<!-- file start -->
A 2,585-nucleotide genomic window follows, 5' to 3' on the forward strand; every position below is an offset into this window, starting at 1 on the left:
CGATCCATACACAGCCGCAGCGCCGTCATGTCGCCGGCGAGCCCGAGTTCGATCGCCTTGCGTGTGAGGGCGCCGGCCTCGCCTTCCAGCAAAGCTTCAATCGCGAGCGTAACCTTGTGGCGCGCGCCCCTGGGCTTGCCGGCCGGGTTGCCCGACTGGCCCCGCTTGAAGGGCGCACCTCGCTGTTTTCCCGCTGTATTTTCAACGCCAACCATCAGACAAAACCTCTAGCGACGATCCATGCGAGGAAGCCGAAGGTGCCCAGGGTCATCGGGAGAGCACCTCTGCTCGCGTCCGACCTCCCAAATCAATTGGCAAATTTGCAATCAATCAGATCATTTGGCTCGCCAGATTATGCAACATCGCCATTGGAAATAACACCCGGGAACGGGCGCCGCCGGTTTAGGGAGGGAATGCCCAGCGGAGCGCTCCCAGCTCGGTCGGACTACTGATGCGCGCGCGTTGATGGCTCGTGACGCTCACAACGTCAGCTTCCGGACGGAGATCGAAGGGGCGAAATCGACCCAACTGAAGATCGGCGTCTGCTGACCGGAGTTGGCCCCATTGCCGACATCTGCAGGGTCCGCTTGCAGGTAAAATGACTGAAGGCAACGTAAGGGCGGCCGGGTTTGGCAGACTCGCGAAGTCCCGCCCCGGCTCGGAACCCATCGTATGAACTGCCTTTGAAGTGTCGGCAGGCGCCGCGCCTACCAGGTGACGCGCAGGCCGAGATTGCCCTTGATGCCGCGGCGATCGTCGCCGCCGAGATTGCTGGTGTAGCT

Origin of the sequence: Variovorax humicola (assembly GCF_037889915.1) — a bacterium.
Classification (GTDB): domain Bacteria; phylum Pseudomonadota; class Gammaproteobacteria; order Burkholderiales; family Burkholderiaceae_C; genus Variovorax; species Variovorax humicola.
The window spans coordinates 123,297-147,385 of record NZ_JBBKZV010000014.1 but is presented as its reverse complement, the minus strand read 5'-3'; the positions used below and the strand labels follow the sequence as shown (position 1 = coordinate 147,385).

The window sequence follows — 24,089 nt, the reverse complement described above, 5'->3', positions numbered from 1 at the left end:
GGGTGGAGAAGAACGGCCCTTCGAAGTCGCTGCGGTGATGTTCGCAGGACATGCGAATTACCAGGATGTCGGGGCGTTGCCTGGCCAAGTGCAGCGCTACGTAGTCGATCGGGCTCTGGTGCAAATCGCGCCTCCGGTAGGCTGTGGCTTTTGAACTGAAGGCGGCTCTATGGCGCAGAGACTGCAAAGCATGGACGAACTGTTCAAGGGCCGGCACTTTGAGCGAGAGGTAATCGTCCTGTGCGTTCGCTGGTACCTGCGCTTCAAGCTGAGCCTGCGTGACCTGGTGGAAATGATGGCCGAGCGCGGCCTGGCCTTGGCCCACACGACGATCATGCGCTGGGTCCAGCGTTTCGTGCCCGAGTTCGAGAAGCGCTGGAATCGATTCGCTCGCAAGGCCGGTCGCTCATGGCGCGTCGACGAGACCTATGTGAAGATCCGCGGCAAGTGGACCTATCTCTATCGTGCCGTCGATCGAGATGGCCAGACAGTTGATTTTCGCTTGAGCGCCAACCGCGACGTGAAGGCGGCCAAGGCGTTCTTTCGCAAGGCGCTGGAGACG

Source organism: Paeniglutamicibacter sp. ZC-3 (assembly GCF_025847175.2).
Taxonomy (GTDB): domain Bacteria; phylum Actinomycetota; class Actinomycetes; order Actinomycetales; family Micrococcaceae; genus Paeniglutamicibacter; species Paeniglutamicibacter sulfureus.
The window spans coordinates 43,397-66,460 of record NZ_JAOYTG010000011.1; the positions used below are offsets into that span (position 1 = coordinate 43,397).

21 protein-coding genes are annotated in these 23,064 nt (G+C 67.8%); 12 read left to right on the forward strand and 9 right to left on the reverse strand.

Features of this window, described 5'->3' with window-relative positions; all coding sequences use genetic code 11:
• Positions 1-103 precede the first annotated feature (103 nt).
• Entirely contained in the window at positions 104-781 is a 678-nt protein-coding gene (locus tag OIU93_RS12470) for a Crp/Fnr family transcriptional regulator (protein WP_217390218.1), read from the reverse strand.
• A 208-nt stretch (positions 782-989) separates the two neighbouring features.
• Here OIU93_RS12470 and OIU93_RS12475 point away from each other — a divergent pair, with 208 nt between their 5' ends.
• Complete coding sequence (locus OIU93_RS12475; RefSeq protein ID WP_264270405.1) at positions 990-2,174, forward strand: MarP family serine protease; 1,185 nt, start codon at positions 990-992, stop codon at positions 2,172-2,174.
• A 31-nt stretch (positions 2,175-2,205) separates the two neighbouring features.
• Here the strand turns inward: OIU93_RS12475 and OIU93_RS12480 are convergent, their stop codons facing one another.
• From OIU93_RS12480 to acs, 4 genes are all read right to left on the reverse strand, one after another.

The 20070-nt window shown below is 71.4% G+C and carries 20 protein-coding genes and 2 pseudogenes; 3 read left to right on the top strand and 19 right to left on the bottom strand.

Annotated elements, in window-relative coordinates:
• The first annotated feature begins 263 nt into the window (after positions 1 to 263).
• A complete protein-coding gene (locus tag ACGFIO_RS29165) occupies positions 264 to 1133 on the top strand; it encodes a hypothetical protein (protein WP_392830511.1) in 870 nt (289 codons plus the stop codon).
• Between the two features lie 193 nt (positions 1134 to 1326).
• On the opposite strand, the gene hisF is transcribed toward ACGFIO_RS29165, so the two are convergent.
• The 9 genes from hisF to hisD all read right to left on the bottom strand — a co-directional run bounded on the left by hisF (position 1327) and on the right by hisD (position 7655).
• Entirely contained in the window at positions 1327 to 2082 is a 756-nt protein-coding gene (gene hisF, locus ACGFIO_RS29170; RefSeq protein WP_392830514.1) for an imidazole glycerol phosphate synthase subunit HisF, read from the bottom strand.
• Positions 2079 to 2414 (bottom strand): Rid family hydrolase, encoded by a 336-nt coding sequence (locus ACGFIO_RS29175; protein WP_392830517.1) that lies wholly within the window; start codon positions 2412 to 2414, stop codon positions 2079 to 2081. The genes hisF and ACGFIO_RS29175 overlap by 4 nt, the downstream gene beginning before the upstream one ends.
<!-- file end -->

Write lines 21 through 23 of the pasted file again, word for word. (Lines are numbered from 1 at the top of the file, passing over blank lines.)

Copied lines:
The 20070-nt window shown below is 71.4% G+C and carries 20 protein-coding genes and 2 pseudogenes; 3 read left to right on the top strand and 19 right to left on the bottom strand.

Annotated elements, in window-relative coordinates:
• The first annotated feature begins 263 nt into the window (after positions 1 to 263).